How to Pick the Best Phlebotomy Tech Training Program near Streator Illinois
Selecting the right phlebotomy technician school near Streator IL is a critical initial step toward a fulfilling profession as a phlebotomist. It may seem like a daunting undertaking to evaluate and compare all of the school options that are accessible to you. Nevertheless it’s important that you perform your due diligence to make sure that you get a quality education. In fact, many potential students start their search by considering two of the qualifiers that initially come to mind, which are cost and location. Another factor you might consider is whether to attend online classes or commute to a local campus. We’ll discuss more about online classes later in this article. What you need to keep in mind is that there is far more to comparing phlebotomy training programs than finding the cheapest or the closest one. Other variables including accreditation and reputation are also important considerations and must be part of your decision process also. Toward that end, we will provide a list of questions that you need to ask each of the phlebotomy schools you are reviewing to help you choose the ideal one for you. But prior to doing that, let’s address what a phlebotomist is and does, and then continue our discussion about online classes.
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Should You Become a Phlebotomy Technician?
Right out of the gate, few people are likely to know what a phlebotomist or phlebotomy technician is. The short answer is a health care professional whose job is to draw blood. We will go into more depth later. So naturally anyone who selects this profession must be able to handle blood and needles. And if you are anxious in hospitals or other Streator IL medical facilities, well this profession probably is not the best choice for you. And then there are the patients. Phlebotomists routinely work with anxious people who don’t like needles or having their blood drawn. And because many medical facilities are open 24 hours, you will probably be expected to work weekends, evenings and even on holidays. But if you can handle the hours and the blood and needles, and if you enjoy helping people and are patient and compassionate, this may be the right job for you.
Phlebotomist Work Description
A phlebotomist, or phlebotomy technician, collects blood samples from patients. Although that is their principal task, there is actually much more to their job description. Before collecting a blood sample, a phlebotomist has to verify that the instruments being employed are sterile and single use only. Following the collection, the sample has to be accurately labeled with the patient’s data. Afterward, paperwork must be properly completed to be able to track the sample from the point of collection through the lab testing procedure. The phlebotomist then transports the blood to either an in-house lab or to an outside lab facility where it may be screened for such things as pregnancy, infectious diseases or blood type. A number of phlebotomists actually work in Streator IL laboratories and are responsible for ensuring that samples are tested correctly under the highest quality assurance procedures. And if those weren’t sufficient duties, they might be asked to train other phlebotomists in the drawing, delivery and follow-up process.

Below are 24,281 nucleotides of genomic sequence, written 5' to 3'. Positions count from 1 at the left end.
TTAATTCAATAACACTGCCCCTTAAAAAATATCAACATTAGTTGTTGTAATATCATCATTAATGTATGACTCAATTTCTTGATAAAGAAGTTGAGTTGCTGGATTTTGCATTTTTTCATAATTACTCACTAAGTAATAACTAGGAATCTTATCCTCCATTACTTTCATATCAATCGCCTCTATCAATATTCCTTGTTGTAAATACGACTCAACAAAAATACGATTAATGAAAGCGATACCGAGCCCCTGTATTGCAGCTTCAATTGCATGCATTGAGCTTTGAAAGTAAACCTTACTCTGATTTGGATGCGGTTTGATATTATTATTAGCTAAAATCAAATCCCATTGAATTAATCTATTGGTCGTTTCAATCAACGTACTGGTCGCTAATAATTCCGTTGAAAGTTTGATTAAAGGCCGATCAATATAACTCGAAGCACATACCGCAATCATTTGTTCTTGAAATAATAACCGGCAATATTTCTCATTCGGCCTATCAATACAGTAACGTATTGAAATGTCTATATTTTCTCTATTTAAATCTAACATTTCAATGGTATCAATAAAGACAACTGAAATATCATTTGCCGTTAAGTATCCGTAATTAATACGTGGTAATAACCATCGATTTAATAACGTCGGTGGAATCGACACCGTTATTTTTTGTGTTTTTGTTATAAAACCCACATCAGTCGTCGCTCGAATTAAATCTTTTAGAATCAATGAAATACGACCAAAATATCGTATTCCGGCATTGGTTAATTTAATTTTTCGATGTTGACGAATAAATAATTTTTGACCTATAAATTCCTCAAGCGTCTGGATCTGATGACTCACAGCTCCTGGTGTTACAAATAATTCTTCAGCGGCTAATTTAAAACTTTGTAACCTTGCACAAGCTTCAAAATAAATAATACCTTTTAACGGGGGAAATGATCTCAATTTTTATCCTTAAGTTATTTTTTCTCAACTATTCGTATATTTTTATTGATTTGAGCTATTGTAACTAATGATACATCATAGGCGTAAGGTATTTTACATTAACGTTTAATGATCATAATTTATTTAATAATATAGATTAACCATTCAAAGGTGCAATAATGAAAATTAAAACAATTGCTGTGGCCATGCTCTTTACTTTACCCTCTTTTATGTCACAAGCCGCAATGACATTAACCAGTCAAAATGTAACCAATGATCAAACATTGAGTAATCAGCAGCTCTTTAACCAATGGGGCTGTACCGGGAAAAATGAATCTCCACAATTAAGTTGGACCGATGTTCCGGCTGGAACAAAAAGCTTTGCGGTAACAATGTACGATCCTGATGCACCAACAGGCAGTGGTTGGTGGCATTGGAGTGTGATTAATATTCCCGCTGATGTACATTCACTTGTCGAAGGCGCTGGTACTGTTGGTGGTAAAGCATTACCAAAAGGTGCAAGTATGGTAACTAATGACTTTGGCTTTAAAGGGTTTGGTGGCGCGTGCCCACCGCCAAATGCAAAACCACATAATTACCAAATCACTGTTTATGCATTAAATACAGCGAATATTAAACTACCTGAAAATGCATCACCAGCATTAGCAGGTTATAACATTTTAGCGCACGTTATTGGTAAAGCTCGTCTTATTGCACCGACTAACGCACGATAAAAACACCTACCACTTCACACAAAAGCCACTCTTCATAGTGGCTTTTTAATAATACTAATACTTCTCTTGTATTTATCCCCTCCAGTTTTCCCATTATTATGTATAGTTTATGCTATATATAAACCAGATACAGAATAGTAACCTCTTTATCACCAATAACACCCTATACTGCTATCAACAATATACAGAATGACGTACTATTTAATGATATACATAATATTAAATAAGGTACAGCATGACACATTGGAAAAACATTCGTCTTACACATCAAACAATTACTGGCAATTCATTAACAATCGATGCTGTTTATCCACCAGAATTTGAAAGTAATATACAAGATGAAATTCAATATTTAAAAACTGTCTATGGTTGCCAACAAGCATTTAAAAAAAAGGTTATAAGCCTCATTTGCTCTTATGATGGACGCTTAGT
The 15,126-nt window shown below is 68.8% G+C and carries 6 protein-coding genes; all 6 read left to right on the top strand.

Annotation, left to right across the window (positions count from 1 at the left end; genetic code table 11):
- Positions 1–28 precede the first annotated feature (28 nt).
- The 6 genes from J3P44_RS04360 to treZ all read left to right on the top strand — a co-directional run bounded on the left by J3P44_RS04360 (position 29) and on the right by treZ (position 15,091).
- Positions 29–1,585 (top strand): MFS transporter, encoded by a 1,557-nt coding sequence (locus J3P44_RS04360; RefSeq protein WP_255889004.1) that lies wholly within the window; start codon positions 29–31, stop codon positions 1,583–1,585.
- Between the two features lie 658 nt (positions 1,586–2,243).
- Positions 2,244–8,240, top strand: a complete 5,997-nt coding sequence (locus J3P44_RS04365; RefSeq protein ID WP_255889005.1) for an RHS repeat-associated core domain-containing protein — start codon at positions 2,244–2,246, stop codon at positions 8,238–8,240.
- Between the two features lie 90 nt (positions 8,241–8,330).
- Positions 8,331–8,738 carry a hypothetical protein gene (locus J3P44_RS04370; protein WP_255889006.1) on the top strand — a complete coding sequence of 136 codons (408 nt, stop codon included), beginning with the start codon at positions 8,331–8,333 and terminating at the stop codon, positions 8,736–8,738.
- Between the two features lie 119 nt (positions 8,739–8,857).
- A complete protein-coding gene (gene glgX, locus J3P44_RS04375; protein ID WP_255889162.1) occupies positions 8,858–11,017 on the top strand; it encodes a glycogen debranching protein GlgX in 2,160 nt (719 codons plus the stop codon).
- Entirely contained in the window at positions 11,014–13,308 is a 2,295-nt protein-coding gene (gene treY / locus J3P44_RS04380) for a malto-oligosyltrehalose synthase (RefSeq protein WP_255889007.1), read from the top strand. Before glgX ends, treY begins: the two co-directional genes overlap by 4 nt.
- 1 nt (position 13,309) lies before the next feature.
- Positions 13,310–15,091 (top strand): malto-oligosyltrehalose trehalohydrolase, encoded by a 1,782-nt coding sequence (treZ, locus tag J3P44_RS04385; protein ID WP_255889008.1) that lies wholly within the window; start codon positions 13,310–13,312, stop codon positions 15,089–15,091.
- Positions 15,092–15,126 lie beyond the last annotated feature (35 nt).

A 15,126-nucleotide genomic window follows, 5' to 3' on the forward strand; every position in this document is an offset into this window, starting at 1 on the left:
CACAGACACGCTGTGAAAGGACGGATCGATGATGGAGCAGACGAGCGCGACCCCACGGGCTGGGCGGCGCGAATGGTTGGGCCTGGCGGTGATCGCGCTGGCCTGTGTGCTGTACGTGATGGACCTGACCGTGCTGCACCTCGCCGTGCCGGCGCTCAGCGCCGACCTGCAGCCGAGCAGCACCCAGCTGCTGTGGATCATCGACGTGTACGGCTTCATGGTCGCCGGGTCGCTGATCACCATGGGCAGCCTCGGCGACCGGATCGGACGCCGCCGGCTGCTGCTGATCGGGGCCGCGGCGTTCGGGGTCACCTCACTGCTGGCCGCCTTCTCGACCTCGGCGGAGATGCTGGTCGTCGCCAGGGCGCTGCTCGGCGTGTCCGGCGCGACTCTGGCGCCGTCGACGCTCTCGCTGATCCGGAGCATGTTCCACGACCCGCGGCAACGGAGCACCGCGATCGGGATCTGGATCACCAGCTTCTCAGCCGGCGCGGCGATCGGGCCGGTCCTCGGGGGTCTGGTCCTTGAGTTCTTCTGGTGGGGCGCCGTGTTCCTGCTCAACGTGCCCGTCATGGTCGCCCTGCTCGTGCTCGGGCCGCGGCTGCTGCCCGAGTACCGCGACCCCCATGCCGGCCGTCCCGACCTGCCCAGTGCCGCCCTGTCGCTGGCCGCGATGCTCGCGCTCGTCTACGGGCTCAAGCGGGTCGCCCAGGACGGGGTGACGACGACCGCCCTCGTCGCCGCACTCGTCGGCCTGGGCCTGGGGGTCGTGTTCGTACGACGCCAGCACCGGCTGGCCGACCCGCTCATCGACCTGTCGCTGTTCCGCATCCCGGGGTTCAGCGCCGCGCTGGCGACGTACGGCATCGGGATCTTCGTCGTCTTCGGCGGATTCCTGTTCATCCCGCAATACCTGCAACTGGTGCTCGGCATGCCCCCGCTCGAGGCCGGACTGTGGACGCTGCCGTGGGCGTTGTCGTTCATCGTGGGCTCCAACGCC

Where do Phlebotomists Work?
The most basic answer is wherever there are patients. Their workplaces are many and varied, including Streator IL medical clinics, hospitals, long-term care facilities, or blood banks. They may be charged to collect blood samples from patients of all ages, from infants or young children to senior citizens. A number of phlebotomy techs, based on their training and their practice, specialize in collecting blood from a certain type of patient. For example, those practicing in an assisted living facility or nursing home would exclusively be collecting blood from elderly patients. If they are practicing in a maternity ward, they would be collecting blood from newborns and mothers exclusively. In contrast, phlebotomists practicing in a general hospital setting would be collecting samples from a wide range of patients and would work with new patients every day.
Phlebotomy Education, Certification and Licensing
There are basically two kinds of programs that provide phlebotomy training, which are certificate and degree programs. The certificate program generally takes under a year to finish and offers a general education together with the training on how to draw blood. It provides the fastest means to becoming a phlebotomy tech. An Associate of Science Degree in Clinical Laboratory Science, even though it’s not specifically a phlebotomist degree, will include training to become a phlebotomy tech. Offered at junior and community colleges, they usually require 2 years to finish. Bachelor’s Degrees are less accessible and as a four year program furnish a more expansive foundation in lab sciences. When you have completed your training, you will probably want to be certified. While not mandated in most states, many Streator IL employers require certification before hiring technicians. Some of the key certifying agencies include: